BANKOK POST: "Infection alert" - 'Just when you thought it was safe to start ignoring Y2K warnings and other computer scare stories, Reader B.K.S. alerts us to a potentially lethal new virus:"If you receive an e-mail entitled \"Badtimes\" delete it immediately. Do not open it. It will not only erase everything on your hard drive, but it will also delete anything on disks within five metres of your computer.
"It demagnetises the stripes on all of your credit cards. It reprograms your ATM access code, screws up the tracking on your VCR and uses subspace field harmonics to scratch any CDs you attempt to play.
"It will re-calibrate your refrigerator's coolness settings so all your ice cream melts and your milk curdles. It will program your phone auto-dial to call only your mother-in-law's number.
"This virus will mix antifreeze into your fish tank. It will leave dirty socks on the coffee table when you are expecting company. It will replace your shampoo with Nair and your Nair with Rogaine, all the while dating your current boyfriend or girlfriend behind your back and billing their hotel rendezvous to your Visa card. It will give you Dutch Elm disease and tinea.
"It will rewrite your backup files, changing all active verbs to passive and incorporating undetectable misspellings that grossly change the interpretations of key sentences. If the message is opened in a Windows 95 or 98 environment, it will leave the toilet seat up and leave your hair dryer plugged in dangerously close to a full bathtub.
"It will molecularly rearrange your cologne or perfume, causing it to smell like dill pickles. It is insidious and subtle. It is dangerous and terrifying to behold.
Please, please forward this message to everyone you know!
"Then lighten up and get a life."
[This is the last item on the linked page]
FOX MARKETWIRE: "Hackers vandalize popular Library of Congress Web site" - '...The electronic vandalism also came amid renewed emphasis by the government on keeping safe its most important computers, which generally don't include those running its Web sites. Officials astonished at the scope of risks to the government from Y2K bugs have called for tighter security of their systems.'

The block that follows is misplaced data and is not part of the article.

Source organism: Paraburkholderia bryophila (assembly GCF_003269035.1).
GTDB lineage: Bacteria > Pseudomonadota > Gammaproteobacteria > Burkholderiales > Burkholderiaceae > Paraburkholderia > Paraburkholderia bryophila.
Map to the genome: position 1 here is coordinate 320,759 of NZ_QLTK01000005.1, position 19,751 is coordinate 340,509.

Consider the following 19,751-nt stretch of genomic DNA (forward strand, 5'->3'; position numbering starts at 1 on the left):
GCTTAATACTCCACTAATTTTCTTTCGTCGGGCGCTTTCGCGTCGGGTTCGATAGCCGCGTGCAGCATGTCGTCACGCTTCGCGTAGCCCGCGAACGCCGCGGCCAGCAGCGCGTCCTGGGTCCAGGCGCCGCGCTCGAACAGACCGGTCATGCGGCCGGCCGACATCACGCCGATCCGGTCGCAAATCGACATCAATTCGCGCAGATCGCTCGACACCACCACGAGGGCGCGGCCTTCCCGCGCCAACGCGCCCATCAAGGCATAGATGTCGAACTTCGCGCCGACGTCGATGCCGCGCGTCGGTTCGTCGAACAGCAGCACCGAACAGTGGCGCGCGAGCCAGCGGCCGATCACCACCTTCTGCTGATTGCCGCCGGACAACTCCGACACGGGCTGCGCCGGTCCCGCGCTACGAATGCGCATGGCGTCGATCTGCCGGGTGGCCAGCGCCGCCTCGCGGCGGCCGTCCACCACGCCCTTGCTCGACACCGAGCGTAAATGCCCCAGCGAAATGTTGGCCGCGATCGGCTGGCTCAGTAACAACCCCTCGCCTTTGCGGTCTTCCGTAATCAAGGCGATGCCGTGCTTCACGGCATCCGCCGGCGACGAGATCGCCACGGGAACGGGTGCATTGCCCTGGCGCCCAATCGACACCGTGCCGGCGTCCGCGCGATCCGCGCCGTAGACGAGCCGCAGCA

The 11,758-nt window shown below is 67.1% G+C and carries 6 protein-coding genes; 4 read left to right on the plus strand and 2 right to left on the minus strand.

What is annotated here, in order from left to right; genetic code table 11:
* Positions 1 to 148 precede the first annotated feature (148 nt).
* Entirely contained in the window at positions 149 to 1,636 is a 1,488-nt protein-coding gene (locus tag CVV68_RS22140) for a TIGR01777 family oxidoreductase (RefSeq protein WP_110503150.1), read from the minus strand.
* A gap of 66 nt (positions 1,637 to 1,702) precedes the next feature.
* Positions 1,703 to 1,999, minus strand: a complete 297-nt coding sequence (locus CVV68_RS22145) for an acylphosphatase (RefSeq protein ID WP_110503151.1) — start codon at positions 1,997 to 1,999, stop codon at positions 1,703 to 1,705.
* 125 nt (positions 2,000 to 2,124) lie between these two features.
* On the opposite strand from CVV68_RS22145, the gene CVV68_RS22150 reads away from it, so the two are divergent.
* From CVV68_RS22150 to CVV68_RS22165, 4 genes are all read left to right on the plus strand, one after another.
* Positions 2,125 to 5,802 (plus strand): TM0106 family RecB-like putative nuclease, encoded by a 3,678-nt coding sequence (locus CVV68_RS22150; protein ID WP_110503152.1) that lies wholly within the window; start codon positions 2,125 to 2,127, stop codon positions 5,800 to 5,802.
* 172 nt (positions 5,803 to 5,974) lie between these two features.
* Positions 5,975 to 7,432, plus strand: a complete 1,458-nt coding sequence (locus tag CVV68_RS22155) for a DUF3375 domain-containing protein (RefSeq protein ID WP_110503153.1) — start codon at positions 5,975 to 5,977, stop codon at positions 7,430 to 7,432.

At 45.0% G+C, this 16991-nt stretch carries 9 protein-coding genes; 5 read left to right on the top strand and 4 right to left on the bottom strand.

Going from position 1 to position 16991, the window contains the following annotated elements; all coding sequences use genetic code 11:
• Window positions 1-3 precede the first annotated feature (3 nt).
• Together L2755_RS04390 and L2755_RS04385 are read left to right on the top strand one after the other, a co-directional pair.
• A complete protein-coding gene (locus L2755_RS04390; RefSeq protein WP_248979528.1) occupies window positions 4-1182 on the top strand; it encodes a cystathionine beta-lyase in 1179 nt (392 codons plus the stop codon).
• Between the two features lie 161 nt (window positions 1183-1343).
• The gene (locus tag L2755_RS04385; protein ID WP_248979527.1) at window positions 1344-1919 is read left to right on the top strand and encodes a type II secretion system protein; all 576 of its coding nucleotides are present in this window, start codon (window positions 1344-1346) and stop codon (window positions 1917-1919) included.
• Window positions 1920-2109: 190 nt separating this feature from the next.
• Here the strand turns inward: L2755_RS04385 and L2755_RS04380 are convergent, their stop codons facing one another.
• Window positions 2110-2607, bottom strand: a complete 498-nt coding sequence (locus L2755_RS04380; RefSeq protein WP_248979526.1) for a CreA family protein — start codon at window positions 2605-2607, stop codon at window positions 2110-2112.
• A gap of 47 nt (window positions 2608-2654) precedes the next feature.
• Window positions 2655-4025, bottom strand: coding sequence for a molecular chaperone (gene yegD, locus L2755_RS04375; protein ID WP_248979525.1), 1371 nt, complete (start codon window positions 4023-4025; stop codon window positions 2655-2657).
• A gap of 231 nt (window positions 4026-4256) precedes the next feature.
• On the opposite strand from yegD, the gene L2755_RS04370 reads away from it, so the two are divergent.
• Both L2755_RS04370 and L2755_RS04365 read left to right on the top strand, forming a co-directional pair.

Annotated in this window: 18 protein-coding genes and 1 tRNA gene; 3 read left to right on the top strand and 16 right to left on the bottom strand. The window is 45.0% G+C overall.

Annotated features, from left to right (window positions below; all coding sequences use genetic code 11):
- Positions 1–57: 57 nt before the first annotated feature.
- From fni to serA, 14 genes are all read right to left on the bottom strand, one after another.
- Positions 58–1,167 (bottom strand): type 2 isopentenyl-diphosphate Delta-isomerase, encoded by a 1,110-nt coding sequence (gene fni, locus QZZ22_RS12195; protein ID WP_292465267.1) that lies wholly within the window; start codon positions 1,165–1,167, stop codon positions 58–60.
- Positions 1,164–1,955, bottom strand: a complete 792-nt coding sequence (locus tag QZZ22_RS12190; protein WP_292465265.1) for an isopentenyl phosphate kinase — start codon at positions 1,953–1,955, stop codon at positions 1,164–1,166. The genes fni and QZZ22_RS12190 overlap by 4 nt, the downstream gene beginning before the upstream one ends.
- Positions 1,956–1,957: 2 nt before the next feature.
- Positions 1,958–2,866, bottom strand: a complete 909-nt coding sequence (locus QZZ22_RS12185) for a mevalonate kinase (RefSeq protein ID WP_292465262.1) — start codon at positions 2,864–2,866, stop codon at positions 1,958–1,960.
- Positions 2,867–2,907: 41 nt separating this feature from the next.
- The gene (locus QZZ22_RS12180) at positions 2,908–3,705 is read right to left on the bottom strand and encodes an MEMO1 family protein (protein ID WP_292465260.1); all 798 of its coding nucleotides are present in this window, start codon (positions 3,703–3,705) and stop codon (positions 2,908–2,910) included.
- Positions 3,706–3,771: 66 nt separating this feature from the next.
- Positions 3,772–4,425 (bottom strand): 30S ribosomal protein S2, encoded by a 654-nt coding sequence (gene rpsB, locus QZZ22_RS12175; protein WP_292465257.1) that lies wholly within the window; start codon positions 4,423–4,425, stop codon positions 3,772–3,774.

REUTERS: "Investors brace for IBM report, but Y2K pickup ahead" - 'International Business Machines Corp. , the worst bitten among major computer makers by the Year 2000 computer bug, is set to post lower fourth-quarter earnings on Wednesday, but may provide clues to when a rebound in spending could once again power its results. The world's largest maker of computer hardware, software and services is set to report results for the fourth quarter and year after the stock market closes Wednesday.'...'IBM officials have blamed the shortfall on a spending pause on business computer systems by some large corporate customers as they sought to avert potential millennium bug computer crashes. Such delays could stretch into first quarter 2000, they have cautioned'...'"With Y2K passing uneventfully, spending freezes could end sooner in Q1 (first quarter) than expected," Goldman Sachs analyst Laura Conigliaro said last week. "This raises the potential of Q1 upside for IBM," she said, referring to the possibility that first quarter results will handily beat the lowered expectations the company had set previously'...'The impact of the long-anticipated "Y2K threat" to computer makers was felt mainly among suppliers of mainframe computers and software to run them, with IBM, the world's largest maker of mainframes, the hardest hit....'
ORLANDO SENTINEL: "Struggling HTE chooses chief executive" - 'After a stream of executive exits in 1999, financially troubled software developer HTE Inc. of Lake Mary reversed the tide Monday, appointing industry veteran Joseph M. Loughry III as its president and chief executive officer. Loughry, 54, becomes the company's second chief executive in less than a year as HTE suffered a series of multimillion-dollar losses, sales plummets and management shake-ups in 1999.'...'The company, which produces software for utilities and government agencies, cited Y2K as one of the causes of its woes. Sales shrank as many customers spent money instead on solving their problems with the so-called Y2K bug, officials said...'
ATLANTA BUSINESS CHRONICLE: "Georgia's gun business boomed during 1999. But downturn expected in 2000" - '...Georgia gun retailers interviewed for this story reported that their sales increased from 1998 to 1999 between 15 percent and 35 percent. They gave the healthy economy some credit for the increase, but most dealers said fear of the overhyped Y2K bug drove sales. "It doesn't matter if it's bullets or lingerie, people are going to buy things when they are concerned the world is going to end because of that Y2K thing, and you can't blame them for it," said Cecil Neal, a manager at The Bargain Barn in Jasper, which ranked No. 3 for approved gun transactions among individual Georgia gun retailers. Approved gun transactions during the last two weeks of 1999 totaled 26,285 and account for about 11 percent of the state's total approvals in 1999, the GBI data show. "We had the best year ever and a lot of it had to do with that Y2K thing," said Kevin Grant, whose store, Grant's Pawn Shop in Dalton, ranked No. 9 in the state among individual retailers with 1,735 transactions approved...'